Cue the intro: “Knight Rider, a shadowy flight into the dangerous world of a man who does not exist. Michael Knight, a young loner on a crusade to champion the cause of the innocent, the helpless, the powerless, in a world of criminals who operate above the law.”
Sorry, this post has absolutely nothing to do with the 1980s TV show “Knight Rider” but I couldn't help myself. Today's post deals with an interesting Idaho specific legal option available in many felony cases: The “Rider” program.
In the past, when a defendant is convicted of a felony charge in Idaho, the judge has only two options available at sentencing: 1. Send the defendant to prison, or 2. Place the defendant on probation. As a middle ground, the courts in Idaho have developed a third option when it comes to sentencing felonies: The “Rider.”
A Rider is more serious than being placed on felony probation but provides the defendant with an opportunity to avoid prison. When sentenced to a Rider, the judge will “retain jurisdiction” over the case. This means, if the defendant is successful in completing the Rider program the Court may decide not to impose the remaining prison term but place the defendant on probation instead.
Generally, when sentenced to a Rider, the defendant will first be placed at the “Receiving and Diagnostics Unit” (RDU). While at RDU, the defendant is assessed for the best possible programming based on the particular circumstances. This includes, for example, the “CAPP Rider” and the “Traditional Rider.” The CAPP Rider is a program designed for defendants with substance abuse issues. A Traditional Rider is for programming for cognitive and behavior issues. At the time of sentencing the judge may recommend a specific type of Rider, but this recommendation is not binding. The RDU may assign the Defendant to the programming it deems to be the best fit.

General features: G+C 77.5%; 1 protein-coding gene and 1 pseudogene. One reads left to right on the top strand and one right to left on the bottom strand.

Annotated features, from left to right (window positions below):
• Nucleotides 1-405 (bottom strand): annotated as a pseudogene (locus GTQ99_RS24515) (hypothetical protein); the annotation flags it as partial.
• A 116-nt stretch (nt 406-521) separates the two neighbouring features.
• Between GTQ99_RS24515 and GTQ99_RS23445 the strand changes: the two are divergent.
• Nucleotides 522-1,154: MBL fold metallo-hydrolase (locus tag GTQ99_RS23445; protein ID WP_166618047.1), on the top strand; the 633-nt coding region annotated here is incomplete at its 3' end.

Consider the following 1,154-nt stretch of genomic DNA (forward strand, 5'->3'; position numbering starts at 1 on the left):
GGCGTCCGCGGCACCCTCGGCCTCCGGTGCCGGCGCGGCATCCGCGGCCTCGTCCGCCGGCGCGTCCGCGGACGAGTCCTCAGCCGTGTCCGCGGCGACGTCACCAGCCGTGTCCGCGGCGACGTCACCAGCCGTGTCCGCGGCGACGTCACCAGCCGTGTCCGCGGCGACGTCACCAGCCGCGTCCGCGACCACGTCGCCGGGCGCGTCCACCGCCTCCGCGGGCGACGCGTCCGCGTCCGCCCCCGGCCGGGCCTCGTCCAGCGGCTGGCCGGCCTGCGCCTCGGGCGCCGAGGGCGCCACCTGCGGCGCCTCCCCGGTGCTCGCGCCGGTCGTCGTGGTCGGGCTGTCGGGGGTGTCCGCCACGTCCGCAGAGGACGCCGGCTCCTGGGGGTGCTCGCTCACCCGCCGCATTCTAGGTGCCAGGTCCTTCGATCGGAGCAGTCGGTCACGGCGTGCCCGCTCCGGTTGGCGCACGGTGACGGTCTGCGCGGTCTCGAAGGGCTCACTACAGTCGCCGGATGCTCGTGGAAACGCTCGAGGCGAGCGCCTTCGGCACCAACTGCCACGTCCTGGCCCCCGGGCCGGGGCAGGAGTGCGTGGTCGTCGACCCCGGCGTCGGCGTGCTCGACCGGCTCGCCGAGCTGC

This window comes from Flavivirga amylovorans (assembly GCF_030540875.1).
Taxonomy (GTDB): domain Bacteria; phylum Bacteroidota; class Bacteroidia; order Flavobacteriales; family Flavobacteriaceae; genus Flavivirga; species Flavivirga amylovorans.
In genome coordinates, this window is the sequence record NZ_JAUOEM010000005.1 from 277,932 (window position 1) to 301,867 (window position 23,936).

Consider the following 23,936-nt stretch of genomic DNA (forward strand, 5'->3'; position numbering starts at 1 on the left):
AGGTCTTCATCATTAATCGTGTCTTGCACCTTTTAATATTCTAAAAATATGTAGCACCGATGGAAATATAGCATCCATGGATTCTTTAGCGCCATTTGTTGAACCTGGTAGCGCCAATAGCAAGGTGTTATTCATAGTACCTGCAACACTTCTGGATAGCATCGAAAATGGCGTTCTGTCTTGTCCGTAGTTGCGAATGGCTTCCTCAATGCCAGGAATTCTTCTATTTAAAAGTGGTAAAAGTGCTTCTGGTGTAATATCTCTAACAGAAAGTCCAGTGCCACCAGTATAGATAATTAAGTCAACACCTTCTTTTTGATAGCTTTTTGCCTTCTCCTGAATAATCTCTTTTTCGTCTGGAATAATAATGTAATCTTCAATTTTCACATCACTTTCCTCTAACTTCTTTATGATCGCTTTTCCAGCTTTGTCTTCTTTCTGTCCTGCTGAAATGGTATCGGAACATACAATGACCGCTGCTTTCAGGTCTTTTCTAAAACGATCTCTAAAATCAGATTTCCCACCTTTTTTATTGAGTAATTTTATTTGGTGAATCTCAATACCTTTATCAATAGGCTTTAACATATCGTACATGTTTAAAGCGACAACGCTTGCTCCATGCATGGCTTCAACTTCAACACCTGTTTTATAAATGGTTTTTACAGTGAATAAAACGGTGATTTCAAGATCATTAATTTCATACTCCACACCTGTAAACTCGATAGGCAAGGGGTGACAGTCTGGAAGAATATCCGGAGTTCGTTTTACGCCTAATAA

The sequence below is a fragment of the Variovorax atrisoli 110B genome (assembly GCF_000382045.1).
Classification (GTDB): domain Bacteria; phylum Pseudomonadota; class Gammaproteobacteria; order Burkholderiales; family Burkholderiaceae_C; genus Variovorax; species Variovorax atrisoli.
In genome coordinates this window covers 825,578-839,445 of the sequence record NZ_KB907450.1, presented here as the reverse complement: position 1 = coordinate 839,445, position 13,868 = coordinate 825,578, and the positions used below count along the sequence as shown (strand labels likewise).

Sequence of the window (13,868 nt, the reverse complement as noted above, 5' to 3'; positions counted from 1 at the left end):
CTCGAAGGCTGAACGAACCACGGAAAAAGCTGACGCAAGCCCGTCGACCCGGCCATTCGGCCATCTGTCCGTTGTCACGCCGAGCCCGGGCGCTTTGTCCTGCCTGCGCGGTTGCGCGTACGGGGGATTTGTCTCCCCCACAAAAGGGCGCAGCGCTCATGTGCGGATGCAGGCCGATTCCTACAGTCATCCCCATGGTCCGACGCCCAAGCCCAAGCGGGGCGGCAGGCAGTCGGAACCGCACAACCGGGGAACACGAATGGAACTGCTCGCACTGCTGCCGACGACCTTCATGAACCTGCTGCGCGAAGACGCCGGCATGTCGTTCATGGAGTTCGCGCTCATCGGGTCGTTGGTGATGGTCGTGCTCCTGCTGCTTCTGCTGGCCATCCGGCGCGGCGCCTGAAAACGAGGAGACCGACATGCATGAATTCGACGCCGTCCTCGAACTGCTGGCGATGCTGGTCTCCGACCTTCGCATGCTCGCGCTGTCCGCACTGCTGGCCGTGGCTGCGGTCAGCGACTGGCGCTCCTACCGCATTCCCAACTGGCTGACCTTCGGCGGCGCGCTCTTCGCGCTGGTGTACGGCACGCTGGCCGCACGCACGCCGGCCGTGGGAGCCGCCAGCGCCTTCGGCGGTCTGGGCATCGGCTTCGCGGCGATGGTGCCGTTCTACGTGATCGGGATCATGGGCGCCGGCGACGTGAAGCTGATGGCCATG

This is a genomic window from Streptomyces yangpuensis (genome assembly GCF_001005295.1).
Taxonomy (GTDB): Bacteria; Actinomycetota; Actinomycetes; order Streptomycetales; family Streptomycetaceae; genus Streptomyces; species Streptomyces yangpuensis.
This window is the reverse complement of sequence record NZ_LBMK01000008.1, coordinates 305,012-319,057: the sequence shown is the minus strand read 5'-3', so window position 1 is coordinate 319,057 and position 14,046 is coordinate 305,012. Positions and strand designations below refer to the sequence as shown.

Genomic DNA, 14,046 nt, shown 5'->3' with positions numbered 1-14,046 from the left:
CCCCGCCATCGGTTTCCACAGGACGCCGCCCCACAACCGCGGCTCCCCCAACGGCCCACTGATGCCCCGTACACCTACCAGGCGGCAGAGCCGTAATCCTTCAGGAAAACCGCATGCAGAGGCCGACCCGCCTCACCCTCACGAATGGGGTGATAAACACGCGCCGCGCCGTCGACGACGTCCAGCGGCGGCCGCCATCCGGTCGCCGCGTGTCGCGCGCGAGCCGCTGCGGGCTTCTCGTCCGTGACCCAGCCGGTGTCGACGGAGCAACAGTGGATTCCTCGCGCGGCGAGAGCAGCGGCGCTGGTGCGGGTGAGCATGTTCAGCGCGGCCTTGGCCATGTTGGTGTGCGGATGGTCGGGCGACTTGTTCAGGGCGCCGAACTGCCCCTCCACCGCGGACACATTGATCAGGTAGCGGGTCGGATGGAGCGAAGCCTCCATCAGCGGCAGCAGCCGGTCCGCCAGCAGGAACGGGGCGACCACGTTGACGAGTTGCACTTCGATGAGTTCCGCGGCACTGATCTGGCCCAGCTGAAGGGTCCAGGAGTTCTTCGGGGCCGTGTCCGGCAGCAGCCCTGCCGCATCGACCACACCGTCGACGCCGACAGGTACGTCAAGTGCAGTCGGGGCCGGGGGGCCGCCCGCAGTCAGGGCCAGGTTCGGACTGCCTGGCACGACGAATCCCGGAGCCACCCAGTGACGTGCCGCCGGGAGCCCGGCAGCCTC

Once assigned a specific Rider, the goal of the defendant is to complete the programming without any issues. This means the defendant should be on their best behavior. One screw up during this time may be the difference between a future on probation and a future in prison. A Rider is the Court's way of providing the defendant with one last chance, it is a gift, and as such the backlash for poor behavior is swift and harsh.
When the defendant has completed programming, the Court will order the defendant to be brought back for a “Rider Review”. The Idaho Department of Corrections will draft a report of the offender's performance during the Rider, along with their recommendation to the Court. The defendant's attorney will make the argument as to why the defendant deserves probation and the Court will then make a decision as to whether to place the defendant on probation or to send them to prison.
Anyone facing felony charges should be represented by an attorney. Any wrong slip and a defendant who could have received probation will end up on a Rider, or worse yet, a defendant who could have received a Rider will end up in prison. You should also have an attorney to represent your interests at a Rider Review. The stakes are high in these cases and it is important to have someone vigorously represent your interests.